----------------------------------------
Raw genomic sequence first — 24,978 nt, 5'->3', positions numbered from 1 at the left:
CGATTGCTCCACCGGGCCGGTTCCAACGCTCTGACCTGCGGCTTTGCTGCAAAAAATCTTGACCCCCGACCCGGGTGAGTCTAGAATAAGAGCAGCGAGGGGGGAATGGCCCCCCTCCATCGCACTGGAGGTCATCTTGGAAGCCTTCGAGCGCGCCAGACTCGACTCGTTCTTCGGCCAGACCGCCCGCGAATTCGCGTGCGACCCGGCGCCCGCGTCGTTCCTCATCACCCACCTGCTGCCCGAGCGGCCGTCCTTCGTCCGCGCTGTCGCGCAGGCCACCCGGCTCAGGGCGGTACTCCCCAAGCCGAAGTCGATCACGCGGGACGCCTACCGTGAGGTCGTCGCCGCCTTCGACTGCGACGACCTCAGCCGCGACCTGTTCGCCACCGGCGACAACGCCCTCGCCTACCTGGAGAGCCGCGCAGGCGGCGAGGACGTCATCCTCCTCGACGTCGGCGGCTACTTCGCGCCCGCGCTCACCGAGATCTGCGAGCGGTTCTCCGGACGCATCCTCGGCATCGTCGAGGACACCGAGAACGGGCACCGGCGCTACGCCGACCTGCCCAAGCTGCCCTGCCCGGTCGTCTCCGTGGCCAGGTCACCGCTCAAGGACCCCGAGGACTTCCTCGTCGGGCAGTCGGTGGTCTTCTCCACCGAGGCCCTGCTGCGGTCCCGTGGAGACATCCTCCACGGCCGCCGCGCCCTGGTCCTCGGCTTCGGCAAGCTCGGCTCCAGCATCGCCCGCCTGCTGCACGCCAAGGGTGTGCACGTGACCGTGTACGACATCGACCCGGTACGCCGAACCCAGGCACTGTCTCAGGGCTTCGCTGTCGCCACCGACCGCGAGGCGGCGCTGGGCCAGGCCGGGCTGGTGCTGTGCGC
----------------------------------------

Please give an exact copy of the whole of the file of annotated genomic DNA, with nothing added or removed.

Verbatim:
Raw genomic sequence first — 24,978 nt, 5'->3', positions numbered from 1 at the left:
CGATTGCTCCACCGGGCCGGTTCCAACGCTCTGACCTGCGGCTTTGCTGCAAAAAATCTTGACCCCCGACCCGGGTGAGTCTAGAATAAGAGCAGCGAGGGGGGAATGGCCCCCCTCCATCGCACTGGAGGTCATCTTGGAAGCCTTCGAGCGCGCCAGACTCGACTCGTTCTTCGGCCAGACCGCCCGCGAATTCGCGTGCGACCCGGCGCCCGCGTCGTTCCTCATCACCCACCTGCTGCCCGAGCGGCCGTCCTTCGTCCGCGCTGTCGCGCAGGCCACCCGGCTCAGGGCGGTACTCCCCAAGCCGAAGTCGATCACGCGGGACGCCTACCGTGAGGTCGTCGCCGCCTTCGACTGCGACGACCTCAGCCGCGACCTGTTCGCCACCGGCGACAACGCCCTCGCCTACCTGGAGAGCCGCGCAGGCGGCGAGGACGTCATCCTCCTCGACGTCGGCGGCTACTTCGCGCCCGCGCTCACCGAGATCTGCGAGCGGTTCTCCGGACGCATCCTCGGCATCGTCGAGGACACCGAGAACGGGCACCGGCGCTACGCCGACCTGCCCAAGCTGCCCTGCCCGGTCGTCTCCGTGGCCAGGTCACCGCTCAAGGACCCCGAGGACTTCCTCGTCGGGCAGTCGGTGGTCTTCTCCACCGAGGCCCTGCTGCGGTCCCGTGGAGACATCCTCCACGGCCGCCGCGCCCTGGTCCTCGGCTTCGGCAAGCTCGGCTCCAGCATCGCCCGCCTGCTGCACGCCAAGGGTGTGCACGTGACCGTGTACGACATCGACCCGGTACGCCGAACCCAGGCACTGTCTCAGGGCTTCGCTGTCGCCACCGACCGCGAGGCGGCGCTGGGCCAGGCCGGGCTGGTGCTGTGCGC